Without a doubt, the most difficult decision a business student has to make is what kind of career they want to pursue after graduation. Oh sure, there are those who graduate high school knowing they’ll be an Accountant or take over a family member’s business. But business school isn’t like engineering school. If you graduate in Electrical Engineering, there a pretty good chance you’ll look for work as an Electrical Engineer. But degrees in Management, Finance, Economics, or Marketing pretty much leave life’s screen door wide open.

So now you’re getting close to graduation. What’s next? Can’t go back to school…don’t want to join the Peace Corps…couldn’t do a sit up even with the drill sergeant screaming at you…yep, you’re stuck like Chuck. Gonna have to go to work! Having trouble deciding what to do? In my first post I said that a contributing factor to Orlando’s Identity Crisis was recent college graduates’ lack of knowledge about the entry-level job market. Some of the feedback I’ve received supports this idea so here’s my two cents…

Figuring out what you want to be can be accomplished by combining the “Three A’s”:

Ability – I worked with a guy who said he never worked a day in his life because he got paid to do what he loved. Everyone knows someone like that. My friend loved working on old cars, was a talented body man, and made his living running a chain of body shops. Sounds simple enough? Not so fast, I like to cook, but I certainly don’t do it well enough to make a living. Focus on those things where you have true talent. What do you do well? If you don’t know what you do well, then look to “A1.2” – Assessment. There are a lot of skills and personality assessments out there that can help you identify your core competencies and suggest careers that utilize those competencies. In our office we use CareerLeader, a product used by many graduate business career offices that was developed by the Harvard Business School. Once you’ve done all that and figured out your talents, remember an extra piece of advice my friend gave. Learn to live within the means that your talent provides. If you have talents that point to a career in Human Resources, but want to live the life of a Wall Street Investment Banker, then you probably won’t be successful or happy. Note to students…do this BEFORE you get too far along in school. Don’t get a degree in Accounting just because your dad told you that’s what you should do.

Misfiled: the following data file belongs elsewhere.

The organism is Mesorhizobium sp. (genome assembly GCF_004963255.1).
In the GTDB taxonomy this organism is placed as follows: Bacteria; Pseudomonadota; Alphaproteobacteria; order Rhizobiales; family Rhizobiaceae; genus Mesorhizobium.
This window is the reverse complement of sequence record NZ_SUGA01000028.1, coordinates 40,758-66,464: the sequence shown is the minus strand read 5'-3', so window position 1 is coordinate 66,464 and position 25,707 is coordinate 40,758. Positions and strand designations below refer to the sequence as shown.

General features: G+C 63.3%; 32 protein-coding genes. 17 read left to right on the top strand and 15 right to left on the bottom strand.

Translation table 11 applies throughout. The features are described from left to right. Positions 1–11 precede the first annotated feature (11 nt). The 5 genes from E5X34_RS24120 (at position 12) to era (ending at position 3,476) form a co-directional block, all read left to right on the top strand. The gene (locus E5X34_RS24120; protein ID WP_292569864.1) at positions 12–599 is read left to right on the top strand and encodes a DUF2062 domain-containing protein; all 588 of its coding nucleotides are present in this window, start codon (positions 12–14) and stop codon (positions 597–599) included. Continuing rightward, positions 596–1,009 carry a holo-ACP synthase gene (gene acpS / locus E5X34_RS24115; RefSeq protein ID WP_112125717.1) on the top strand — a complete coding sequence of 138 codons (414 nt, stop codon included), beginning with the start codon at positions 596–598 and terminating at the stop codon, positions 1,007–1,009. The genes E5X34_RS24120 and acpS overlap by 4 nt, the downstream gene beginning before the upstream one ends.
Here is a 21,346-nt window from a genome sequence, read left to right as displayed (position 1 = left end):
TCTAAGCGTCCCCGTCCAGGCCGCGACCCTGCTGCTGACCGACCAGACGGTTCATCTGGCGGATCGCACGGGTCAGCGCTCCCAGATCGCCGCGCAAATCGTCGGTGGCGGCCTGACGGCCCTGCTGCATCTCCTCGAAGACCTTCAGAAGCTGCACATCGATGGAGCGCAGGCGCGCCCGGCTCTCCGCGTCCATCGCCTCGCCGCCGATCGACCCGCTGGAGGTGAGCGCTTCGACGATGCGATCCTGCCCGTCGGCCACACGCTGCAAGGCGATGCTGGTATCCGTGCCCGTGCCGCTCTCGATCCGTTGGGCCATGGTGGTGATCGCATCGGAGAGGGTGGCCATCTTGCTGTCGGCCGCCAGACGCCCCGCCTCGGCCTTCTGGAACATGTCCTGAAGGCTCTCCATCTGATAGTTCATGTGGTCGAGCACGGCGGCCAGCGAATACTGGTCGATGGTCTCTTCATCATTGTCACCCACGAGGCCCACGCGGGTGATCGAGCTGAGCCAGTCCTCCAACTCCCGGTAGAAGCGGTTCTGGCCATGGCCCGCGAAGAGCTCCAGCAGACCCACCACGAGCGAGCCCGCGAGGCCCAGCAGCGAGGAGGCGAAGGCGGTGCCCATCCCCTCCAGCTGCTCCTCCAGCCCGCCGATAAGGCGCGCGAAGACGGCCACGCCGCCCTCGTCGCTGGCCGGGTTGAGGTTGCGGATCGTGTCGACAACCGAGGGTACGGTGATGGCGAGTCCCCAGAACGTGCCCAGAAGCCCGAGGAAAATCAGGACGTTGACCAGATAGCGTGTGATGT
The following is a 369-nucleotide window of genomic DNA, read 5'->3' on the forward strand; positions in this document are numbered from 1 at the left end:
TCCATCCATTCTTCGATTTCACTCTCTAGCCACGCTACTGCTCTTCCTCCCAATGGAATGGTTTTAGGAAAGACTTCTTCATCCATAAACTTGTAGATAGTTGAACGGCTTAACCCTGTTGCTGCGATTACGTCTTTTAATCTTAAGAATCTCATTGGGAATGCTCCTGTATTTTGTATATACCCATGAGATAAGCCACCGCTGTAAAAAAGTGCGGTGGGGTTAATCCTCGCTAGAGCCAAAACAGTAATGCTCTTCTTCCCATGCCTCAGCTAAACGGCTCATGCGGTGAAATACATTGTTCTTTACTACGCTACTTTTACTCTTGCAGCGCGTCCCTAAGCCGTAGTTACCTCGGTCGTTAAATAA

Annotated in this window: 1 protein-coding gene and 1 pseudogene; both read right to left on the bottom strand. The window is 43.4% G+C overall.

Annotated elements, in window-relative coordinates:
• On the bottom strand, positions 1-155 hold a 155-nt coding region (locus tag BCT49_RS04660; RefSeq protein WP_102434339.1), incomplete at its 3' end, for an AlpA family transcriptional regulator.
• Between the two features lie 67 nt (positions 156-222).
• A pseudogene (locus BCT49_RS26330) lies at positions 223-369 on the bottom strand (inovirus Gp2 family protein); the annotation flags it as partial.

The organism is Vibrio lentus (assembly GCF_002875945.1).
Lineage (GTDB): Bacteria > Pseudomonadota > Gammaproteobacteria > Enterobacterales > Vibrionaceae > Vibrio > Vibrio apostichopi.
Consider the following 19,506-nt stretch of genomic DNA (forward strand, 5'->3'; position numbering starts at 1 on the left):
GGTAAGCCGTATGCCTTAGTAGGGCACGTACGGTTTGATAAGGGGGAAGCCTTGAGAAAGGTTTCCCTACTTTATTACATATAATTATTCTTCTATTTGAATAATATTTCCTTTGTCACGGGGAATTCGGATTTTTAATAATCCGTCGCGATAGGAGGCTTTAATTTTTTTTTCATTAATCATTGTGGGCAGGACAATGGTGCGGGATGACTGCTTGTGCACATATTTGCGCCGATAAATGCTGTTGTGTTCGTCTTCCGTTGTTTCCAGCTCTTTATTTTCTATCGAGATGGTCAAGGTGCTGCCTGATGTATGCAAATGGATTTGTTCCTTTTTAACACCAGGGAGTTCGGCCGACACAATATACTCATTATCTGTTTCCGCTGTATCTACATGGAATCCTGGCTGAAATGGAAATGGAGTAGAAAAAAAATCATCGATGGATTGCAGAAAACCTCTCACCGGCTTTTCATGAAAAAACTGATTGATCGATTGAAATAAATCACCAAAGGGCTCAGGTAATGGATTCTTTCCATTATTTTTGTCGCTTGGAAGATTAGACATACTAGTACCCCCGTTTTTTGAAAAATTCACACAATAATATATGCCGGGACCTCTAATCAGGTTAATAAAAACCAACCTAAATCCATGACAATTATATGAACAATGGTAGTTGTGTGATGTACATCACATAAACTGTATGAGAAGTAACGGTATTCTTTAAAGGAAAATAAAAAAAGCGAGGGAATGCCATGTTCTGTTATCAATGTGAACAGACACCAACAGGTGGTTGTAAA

Available – I hear it all the time, “I’d like to get a job in a corporate headquarters and work my way up in the organization.” Cool…where are you moving? Orlando is not exactly a hub for corporate headquarters. We all know the big names; Darden, Tupperware, um…can I buy a vowel? This “A” is all about research, knowing the jobs in the local economy, learning how to live off the land and surviving on what’s available. Ever watch Survivorman? If he’s been ditched way up in the Alaskan tundra, he’s not living off spit roasted Cottonmouth. Why? No sticks to use a spit! Oh…and no Cottonmouths, either. He’s living on what he can find where he is. Job seekers must also learn to live on the jobs that are available. Want to live in Orlando, then get to know what kinds of companies and jobs that are available in Orlando. The Orlando Business Journal publishes its “Book of Lists” each year with dozens of lists and hundreds of companies. Want to know what community banks are in Central Florida? There’s a list of them in…The Book of Lists! Then look through a localized and targeted online job board like OrlandoJobs.com to see what’s being advertised in this area. This is basic supply and demand economics. Successful job seekers are supplying something that’s in demand.

Ask Around – One of the best things a soon to graduate student can do is stop just talking to other students and start talking to people who are working. Formally this is called conducting an “Informational Interview.” Informally it’s called chatting folks up. Be curious. Ask people what they do for a living. Ask them how they like it. Ask how they got to that position. Ask if they needed additional training or specific experience to get there. Ask them what kinds of tasks they work on each day. What do they like doing? What do they not like doing. Why do they like doing the things they like. Ask what other people in their office do. When you can’t ask any more questions, ask if they could recommend other people you can talk to. Who do you talk to? Everyone. Go to networking meetings. Be active in your alumni association. If you’ve targeted a job, look for professional associations.

A colleague of mine told students there was a “rule of three” in her class. If you had a question, you needed to try to find the answer in three different places before coming to ask. The “Three A’s” are your career “Rule of Three.” Good luck!!